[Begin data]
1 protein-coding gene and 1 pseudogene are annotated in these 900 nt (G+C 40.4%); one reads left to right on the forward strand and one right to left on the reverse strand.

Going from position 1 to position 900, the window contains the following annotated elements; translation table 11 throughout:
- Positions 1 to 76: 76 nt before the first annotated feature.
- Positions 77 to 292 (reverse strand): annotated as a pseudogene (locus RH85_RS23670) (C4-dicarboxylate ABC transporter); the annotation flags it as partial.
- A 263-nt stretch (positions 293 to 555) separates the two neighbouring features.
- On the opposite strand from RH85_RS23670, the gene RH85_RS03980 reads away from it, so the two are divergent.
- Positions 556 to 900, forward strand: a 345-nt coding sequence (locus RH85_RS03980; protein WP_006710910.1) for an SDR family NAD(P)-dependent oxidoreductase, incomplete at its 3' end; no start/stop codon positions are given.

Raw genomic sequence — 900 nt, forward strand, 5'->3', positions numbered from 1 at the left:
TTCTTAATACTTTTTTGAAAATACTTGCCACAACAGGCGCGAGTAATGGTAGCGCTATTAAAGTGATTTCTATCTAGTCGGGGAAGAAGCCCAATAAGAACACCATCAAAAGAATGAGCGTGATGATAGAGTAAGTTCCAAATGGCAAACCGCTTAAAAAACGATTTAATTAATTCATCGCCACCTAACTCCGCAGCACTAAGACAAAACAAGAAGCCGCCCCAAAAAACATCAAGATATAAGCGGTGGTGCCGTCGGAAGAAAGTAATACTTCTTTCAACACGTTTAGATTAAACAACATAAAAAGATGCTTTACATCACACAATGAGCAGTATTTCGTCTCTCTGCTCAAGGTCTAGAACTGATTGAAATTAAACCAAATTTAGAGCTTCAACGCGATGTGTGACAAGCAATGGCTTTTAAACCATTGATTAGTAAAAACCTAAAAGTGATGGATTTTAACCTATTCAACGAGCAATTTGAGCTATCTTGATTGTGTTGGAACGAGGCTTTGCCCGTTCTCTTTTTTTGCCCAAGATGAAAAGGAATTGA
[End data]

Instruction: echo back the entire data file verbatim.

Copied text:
1 protein-coding gene and 1 pseudogene are annotated in these 900 nt (G+C 40.4%); one reads left to right on the forward strand and one right to left on the reverse strand.

Going from position 1 to position 900, the window contains the following annotated elements; translation table 11 throughout:
- Positions 1 to 76: 76 nt before the first annotated feature.
- Positions 77 to 292 (reverse strand): annotated as a pseudogene (locus RH85_RS23670) (C4-dicarboxylate ABC transporter); the annotation flags it as partial.
- A 263-nt stretch (positions 293 to 555) separates the two neighbouring features.
- On the opposite strand from RH85_RS23670, the gene RH85_RS03980 reads away from it, so the two are divergent.
- Positions 556 to 900, forward strand: a 345-nt coding sequence (locus RH85_RS03980; protein WP_006710910.1) for an SDR family NAD(P)-dependent oxidoreductase, incomplete at its 3' end; no start/stop codon positions are given.

Raw genomic sequence — 900 nt, forward strand, 5'->3', positions numbered from 1 at the left:
TTCTTAATACTTTTTTGAAAATACTTGCCACAACAGGCGCGAGTAATGGTAGCGCTATTAAAGTGATTTCTATCTAGTCGGGGAAGAAGCCCAATAAGAACACCATCAAAAGAATGAGCGTGATGATAGAGTAAGTTCCAAATGGCAAACCGCTTAAAAAACGATTTAATTAATTCATCGCCACCTAACTCCGCAGCACTAAGACAAAACAAGAAGCCGCCCCAAAAAACATCAAGATATAAGCGGTGGTGCCGTCGGAAGAAAGTAATACTTCTTTCAACACGTTTAGATTAAACAACATAAAAAGATGCTTTACATCACACAATGAGCAGTATTTCGTCTCTCTGCTCAAGGTCTAGAACTGATTGAAATTAAACCAAATTTAGAGCTTCAACGCGATGTGTGACAAGCAATGGCTTTTAAACCATTGATTAGTAAAAACCTAAAAGTGATGGATTTTAACCTATTCAACGAGCAATTTGAGCTATCTTGATTGTGTTGGAACGAGGCTTTGCCCGTTCTCTTTTTTTGCCCAAGATGAAAAGGAATTGA